And then last but not least, people go into businesses a lot of times. And I see this all the time with people that have never owned a business. They think because they’ve invested in the business, it’s going to pop up and make money. Businesses are hard work even though it’s an executive model. It doesn’t matter what line of industry it’s in. If it’s an executive model, that’s great. Understand your business from the ground up. Be the face of the franchise. I mean, those are the three areas that I would turn to in addition to Chris’s. But all good advice, Leslie. You know. You’ve been around this game, and it’s got to be an eyes wide open type of investment, right?

Leslie Kuban:
I know you guys are very mindful about making sure that people coming into your business really are a good fit and poised to succeed. So I’m excited to see you grow. Really, we had a great conversation today. I’m really excited for our viewers to enjoy it as well. So thanks, guys, for coming on the show. Appreciate it.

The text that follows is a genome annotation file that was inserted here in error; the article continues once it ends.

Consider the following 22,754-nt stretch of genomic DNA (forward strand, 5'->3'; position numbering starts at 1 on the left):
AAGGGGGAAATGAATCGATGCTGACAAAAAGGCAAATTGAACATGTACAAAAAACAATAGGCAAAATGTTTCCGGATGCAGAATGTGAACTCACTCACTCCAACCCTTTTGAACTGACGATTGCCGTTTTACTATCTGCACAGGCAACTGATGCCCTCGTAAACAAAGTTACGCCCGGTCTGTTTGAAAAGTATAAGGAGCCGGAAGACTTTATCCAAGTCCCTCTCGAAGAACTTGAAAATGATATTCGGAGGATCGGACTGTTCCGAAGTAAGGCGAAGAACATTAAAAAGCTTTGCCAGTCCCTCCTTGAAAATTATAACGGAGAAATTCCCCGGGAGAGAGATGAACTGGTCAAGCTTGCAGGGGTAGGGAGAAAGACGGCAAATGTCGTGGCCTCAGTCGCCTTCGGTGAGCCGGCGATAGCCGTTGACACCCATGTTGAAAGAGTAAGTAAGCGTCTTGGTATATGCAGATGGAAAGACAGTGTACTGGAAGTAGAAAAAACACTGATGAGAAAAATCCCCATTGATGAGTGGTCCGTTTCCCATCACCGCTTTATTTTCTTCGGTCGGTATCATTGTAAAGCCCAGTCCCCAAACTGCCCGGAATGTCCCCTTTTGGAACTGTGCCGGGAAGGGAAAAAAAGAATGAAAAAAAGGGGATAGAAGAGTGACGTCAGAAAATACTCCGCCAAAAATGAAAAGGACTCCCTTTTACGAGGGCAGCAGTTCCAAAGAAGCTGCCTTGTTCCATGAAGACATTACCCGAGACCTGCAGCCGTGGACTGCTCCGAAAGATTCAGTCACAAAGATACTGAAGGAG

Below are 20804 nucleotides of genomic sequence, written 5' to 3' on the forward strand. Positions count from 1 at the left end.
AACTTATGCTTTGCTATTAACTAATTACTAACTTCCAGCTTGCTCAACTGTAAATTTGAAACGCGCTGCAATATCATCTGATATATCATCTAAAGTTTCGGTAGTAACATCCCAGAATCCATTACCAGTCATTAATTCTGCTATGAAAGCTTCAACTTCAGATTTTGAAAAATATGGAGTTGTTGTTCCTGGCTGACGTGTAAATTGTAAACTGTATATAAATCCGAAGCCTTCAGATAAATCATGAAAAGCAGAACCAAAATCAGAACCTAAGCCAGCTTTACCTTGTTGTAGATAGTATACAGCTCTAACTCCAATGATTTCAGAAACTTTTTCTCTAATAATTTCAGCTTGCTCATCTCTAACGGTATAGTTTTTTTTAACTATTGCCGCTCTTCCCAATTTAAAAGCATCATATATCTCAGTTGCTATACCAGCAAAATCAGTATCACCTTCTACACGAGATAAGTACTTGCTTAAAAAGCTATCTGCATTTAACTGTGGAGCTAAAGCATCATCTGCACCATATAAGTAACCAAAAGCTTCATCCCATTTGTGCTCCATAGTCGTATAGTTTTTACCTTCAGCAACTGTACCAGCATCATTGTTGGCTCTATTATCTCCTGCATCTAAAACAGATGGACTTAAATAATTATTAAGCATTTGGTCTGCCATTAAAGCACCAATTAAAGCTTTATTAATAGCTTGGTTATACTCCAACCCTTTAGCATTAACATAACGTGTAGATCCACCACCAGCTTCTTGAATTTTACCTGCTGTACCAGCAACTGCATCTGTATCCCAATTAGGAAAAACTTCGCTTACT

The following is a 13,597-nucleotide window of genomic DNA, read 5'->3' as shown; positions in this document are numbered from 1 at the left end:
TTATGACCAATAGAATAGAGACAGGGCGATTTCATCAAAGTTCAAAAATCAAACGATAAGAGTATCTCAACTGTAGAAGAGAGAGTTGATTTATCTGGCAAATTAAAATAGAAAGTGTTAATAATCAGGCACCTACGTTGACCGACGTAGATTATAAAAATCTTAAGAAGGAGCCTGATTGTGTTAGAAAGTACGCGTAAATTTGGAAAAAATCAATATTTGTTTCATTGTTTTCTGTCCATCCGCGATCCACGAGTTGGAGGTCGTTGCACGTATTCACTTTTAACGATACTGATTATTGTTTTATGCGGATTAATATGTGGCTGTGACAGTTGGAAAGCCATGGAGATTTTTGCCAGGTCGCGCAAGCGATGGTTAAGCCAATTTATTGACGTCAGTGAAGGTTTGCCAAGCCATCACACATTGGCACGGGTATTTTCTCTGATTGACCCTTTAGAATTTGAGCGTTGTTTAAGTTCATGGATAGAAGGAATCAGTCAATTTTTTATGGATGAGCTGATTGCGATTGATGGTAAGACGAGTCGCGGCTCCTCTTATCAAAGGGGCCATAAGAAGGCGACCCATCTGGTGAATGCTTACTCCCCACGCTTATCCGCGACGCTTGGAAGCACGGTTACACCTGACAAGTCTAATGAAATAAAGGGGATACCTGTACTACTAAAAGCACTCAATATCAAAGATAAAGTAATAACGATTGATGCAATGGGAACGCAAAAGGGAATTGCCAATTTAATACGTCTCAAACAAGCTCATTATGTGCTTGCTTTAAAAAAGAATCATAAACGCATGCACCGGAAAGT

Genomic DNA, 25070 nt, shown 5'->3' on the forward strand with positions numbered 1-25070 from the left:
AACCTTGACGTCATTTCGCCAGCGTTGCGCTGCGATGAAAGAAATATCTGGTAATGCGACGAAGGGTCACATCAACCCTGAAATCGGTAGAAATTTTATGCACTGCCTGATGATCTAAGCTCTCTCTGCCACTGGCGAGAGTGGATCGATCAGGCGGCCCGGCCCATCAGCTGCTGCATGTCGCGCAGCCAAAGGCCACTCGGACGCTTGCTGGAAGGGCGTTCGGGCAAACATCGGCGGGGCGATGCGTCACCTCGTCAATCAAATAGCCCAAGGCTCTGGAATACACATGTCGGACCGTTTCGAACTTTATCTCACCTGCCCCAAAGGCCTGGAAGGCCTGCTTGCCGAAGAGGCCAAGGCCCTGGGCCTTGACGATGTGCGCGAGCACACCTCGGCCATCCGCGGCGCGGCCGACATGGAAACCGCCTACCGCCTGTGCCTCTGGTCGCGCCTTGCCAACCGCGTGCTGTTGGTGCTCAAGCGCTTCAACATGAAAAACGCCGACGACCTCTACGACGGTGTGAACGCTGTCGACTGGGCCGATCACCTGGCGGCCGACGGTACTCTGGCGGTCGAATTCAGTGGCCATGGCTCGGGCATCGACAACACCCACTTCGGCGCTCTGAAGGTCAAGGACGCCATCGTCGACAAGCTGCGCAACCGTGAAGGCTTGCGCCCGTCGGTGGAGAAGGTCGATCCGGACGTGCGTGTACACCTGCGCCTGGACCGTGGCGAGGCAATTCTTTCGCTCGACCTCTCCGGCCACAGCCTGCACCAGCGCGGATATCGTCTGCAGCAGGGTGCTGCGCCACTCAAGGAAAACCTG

Bob McQuillan:
Thank you, Leslie. Appreciate it.

Leslie Kuban:
And folks, I hope you’ve enjoyed this episode of Atlanta Franchise Today. Thanks for tuning in. I’m Leslie Kuban. I look forward to seeing you again next week.